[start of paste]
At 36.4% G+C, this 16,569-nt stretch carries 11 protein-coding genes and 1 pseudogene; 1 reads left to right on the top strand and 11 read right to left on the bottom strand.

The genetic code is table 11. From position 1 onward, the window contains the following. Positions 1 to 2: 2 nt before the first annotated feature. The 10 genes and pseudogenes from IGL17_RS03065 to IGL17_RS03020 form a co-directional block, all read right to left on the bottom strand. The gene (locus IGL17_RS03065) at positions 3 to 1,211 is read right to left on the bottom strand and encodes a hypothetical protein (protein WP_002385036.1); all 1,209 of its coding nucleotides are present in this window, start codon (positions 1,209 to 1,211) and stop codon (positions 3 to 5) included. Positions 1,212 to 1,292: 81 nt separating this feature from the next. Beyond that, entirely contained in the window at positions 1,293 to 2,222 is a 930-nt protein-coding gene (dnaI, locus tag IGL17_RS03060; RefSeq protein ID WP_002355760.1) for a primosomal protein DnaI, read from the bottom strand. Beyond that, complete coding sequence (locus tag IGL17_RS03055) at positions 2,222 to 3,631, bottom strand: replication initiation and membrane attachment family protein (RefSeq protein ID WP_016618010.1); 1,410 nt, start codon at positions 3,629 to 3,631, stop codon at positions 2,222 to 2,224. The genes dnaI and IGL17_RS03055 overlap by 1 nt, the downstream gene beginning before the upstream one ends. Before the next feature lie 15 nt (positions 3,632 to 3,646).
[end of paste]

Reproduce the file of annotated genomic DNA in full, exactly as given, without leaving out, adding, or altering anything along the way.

At 36.4% G+C, this 16,569-nt stretch carries 11 protein-coding genes and 1 pseudogene; 1 reads left to right on the top strand and 11 read right to left on the bottom strand.

The genetic code is table 11. From position 1 onward, the window contains the following. Positions 1 to 2: 2 nt before the first annotated feature. The 10 genes and pseudogenes from IGL17_RS03065 to IGL17_RS03020 form a co-directional block, all read right to left on the bottom strand. The gene (locus IGL17_RS03065) at positions 3 to 1,211 is read right to left on the bottom strand and encodes a hypothetical protein (protein WP_002385036.1); all 1,209 of its coding nucleotides are present in this window, start codon (positions 1,209 to 1,211) and stop codon (positions 3 to 5) included. Positions 1,212 to 1,292: 81 nt separating this feature from the next. Beyond that, entirely contained in the window at positions 1,293 to 2,222 is a 930-nt protein-coding gene (dnaI, locus tag IGL17_RS03060; RefSeq protein ID WP_002355760.1) for a primosomal protein DnaI, read from the bottom strand. Beyond that, complete coding sequence (locus tag IGL17_RS03055) at positions 2,222 to 3,631, bottom strand: replication initiation and membrane attachment family protein (RefSeq protein ID WP_016618010.1); 1,410 nt, start codon at positions 3,629 to 3,631, stop codon at positions 2,222 to 2,224. The genes dnaI and IGL17_RS03055 overlap by 1 nt, the downstream gene beginning before the upstream one ends. Before the next feature lie 15 nt (positions 3,632 to 3,646).